“We had to get creative with how we keep our residents engaged and support our staff,” Gibson said. “People are hungry for exposure because I think there’s still that stigma of what dementia is.”
Those partnerships included netting volunteers that assist with programmatic engagement from local churches and schools and that helped “take the load off” from care partners.
Gibson said the physical layout of the farmstead home helps memory care residents stay on track and focus on their respective tasks, with a design that eschews unneeded stimuli..
Physical layout can often impact memory care residents, according to Cornelius. For example, residents left to their own devices in a kitchen might eat cookie dough instead of bake cookies because they saw plates — not bowls,aprons and mixing spoons — before them.
To help memory care residents excel, Cornelius urged operators to be attentive to the environment in which programming is taking place, with an emphasis on ensuring staff are trained on specific queues or behaviors.
“It’s constant training and coaching and having them put themselves in the shoes of the person with dementia saying, ‘What would you think if you walked in right now,’ Cornelius said.
Promoting staff buy-in to drive life enrichment
In November of last year, Cogir merged with Cadence Living. In order to drive programming effectively in a memory care setting, operators need staff to get onboard with values, principles and vision.
Cornelius said some programming approaches for memory care, like the “Best Friends” model, can be carried over in how operators interact with frontline staff. To enhance training, Cornelius said leaders at Cogir’s memory care communities will conduct training centered on roleplaying to identify proper care techniques of dementia patients.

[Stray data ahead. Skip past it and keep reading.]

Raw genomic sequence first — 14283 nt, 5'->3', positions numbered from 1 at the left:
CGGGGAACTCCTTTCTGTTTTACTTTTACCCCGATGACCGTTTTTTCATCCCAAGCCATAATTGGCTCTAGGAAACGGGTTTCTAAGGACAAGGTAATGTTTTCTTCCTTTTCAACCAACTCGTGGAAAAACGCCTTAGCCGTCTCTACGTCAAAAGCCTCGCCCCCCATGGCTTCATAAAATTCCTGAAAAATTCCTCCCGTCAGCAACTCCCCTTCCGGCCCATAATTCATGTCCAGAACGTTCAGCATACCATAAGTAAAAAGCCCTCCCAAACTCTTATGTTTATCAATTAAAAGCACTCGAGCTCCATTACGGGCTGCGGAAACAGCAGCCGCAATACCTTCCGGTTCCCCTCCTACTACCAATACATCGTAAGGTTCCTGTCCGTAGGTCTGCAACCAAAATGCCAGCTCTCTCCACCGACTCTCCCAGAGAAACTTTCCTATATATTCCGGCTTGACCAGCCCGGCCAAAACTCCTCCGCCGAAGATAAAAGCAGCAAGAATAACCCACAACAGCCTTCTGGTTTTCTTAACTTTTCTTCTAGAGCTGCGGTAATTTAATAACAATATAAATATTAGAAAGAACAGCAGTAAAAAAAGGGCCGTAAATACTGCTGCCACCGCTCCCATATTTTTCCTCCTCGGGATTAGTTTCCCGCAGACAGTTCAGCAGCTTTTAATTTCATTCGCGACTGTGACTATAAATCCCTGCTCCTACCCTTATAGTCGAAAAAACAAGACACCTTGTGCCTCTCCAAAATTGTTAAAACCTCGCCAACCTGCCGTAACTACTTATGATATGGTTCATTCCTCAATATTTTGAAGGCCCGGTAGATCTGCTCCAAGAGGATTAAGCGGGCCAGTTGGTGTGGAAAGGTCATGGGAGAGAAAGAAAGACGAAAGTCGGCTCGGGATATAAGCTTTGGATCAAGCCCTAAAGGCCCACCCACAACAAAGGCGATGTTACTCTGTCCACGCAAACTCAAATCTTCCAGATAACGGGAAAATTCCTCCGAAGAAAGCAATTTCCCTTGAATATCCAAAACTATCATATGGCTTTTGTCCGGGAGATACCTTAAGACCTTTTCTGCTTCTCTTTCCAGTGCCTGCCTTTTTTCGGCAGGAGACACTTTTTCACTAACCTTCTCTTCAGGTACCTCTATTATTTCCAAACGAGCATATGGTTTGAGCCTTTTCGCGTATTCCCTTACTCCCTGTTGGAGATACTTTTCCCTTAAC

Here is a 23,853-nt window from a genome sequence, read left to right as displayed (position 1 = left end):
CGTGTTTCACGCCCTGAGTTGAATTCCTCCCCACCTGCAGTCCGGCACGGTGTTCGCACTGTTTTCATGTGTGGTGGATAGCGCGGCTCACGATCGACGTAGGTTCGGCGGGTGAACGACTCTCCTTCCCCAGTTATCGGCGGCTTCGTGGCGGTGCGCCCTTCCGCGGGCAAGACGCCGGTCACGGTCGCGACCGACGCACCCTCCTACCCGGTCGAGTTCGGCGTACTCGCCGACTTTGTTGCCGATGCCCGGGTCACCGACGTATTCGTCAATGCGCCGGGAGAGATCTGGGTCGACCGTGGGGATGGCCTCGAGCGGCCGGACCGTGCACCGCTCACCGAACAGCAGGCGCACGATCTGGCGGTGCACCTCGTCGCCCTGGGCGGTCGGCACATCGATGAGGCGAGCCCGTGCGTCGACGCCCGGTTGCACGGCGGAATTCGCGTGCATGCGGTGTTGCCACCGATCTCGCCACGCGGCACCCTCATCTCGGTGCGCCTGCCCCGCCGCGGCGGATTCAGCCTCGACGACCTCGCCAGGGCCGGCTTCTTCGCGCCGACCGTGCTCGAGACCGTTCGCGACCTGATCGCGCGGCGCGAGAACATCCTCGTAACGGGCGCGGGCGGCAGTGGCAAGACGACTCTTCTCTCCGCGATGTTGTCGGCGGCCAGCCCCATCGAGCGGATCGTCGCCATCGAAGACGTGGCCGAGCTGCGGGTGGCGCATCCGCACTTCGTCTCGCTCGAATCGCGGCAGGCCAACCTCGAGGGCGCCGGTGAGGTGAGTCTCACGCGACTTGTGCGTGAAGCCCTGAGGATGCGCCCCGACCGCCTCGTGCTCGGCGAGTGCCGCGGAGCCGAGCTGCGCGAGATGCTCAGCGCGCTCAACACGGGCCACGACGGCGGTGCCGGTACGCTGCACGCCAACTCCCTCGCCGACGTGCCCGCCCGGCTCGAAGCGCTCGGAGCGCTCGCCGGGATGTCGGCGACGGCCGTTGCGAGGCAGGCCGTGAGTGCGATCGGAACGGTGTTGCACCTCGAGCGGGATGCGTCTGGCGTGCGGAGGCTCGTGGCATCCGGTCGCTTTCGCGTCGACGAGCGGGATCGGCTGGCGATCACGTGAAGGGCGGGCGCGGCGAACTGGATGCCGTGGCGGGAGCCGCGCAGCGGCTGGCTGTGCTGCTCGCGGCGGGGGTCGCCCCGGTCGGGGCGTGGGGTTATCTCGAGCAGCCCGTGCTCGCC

In practical application of care to memory care residents, Cornelius said Cogir leadership attempts to recognize staff that excel within the unit, often turning that staffer into a trainer to offer their perspective on memory care to other employees.
“If they have learned a new tip about a resident, I don’t want to be the one to share it,” Cornelius said. “I want to empower them to learn what works and to have them tell their other coworkers about it.”
For Acts Retirement, and other operators, many veteran staffers have spent decades in their respective roles and promoting change can be an adjustment for those familiar with routine. Ackerly said that it “takes a team approach” to get staff to get onboard with new programming or initiatives.
“It starts with me rolling up my sleeves and demonstrating this is the change I want to see in how you are engaging with your residents with purpose,” she said.
The other key component, Ackerly said, is educating regional leadership and executive directors to help foster an environment in which staff with accept change.
“We need to help the team members understand what’s in it for them,” Ackerly said. “This is greater job satisfaction, a greater sense of efficacy and higher morale. I think it all plays into it.”
Gibson noted that the company is working on a study on what engagement looks like for residents dealing with late-stage dementia.
“Our goal is that we’re able to make those connections where you see them , see the twinkle in their eye, and it’s hard,” Gibson said. “How do we get to a deeper level where it’s more about are they being heard and valued?”